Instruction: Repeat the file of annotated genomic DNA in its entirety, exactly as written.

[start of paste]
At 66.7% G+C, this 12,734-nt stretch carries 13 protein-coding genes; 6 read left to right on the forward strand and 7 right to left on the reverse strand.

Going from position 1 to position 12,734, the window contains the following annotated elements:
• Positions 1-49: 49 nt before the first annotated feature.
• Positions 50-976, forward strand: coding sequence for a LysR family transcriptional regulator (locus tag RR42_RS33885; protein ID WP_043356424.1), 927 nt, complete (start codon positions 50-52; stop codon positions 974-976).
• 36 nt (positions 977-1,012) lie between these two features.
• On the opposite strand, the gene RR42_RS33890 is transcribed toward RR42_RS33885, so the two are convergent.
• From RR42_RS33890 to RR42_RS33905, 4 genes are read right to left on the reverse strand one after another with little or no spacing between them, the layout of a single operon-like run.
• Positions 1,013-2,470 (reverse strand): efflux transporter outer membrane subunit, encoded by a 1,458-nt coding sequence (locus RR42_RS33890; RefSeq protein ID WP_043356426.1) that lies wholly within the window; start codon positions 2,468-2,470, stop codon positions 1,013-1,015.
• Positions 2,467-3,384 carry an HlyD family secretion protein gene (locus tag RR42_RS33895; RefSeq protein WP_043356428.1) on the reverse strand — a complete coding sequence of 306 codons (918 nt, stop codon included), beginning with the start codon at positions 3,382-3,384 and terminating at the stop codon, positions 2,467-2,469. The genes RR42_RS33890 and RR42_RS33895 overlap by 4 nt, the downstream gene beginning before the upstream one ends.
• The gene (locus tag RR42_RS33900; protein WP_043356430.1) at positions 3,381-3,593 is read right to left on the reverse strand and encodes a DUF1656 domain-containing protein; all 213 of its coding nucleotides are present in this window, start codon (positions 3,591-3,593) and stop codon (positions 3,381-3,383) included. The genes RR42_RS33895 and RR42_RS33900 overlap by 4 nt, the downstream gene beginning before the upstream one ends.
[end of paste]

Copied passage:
At 66.7% G+C, this 12,734-nt stretch carries 13 protein-coding genes; 6 read left to right on the forward strand and 7 right to left on the reverse strand.

Going from position 1 to position 12,734, the window contains the following annotated elements:
• Positions 1-49: 49 nt before the first annotated feature.
• Positions 50-976, forward strand: coding sequence for a LysR family transcriptional regulator (locus tag RR42_RS33885; protein ID WP_043356424.1), 927 nt, complete (start codon positions 50-52; stop codon positions 974-976).
• 36 nt (positions 977-1,012) lie between these two features.
• On the opposite strand, the gene RR42_RS33890 is transcribed toward RR42_RS33885, so the two are convergent.
• From RR42_RS33890 to RR42_RS33905, 4 genes are read right to left on the reverse strand one after another with little or no spacing between them, the layout of a single operon-like run.
• Positions 1,013-2,470 (reverse strand): efflux transporter outer membrane subunit, encoded by a 1,458-nt coding sequence (locus RR42_RS33890; RefSeq protein ID WP_043356426.1) that lies wholly within the window; start codon positions 2,468-2,470, stop codon positions 1,013-1,015.
• Positions 2,467-3,384 carry an HlyD family secretion protein gene (locus tag RR42_RS33895; RefSeq protein WP_043356428.1) on the reverse strand — a complete coding sequence of 306 codons (918 nt, stop codon included), beginning with the start codon at positions 3,382-3,384 and terminating at the stop codon, positions 2,467-2,469. The genes RR42_RS33890 and RR42_RS33895 overlap by 4 nt, the downstream gene beginning before the upstream one ends.
• The gene (locus tag RR42_RS33900; protein WP_043356430.1) at positions 3,381-3,593 is read right to left on the reverse strand and encodes a DUF1656 domain-containing protein; all 213 of its coding nucleotides are present in this window, start codon (positions 3,591-3,593) and stop codon (positions 3,381-3,383) included. The genes RR42_RS33895 and RR42_RS33900 overlap by 4 nt, the downstream gene beginning before the upstream one ends.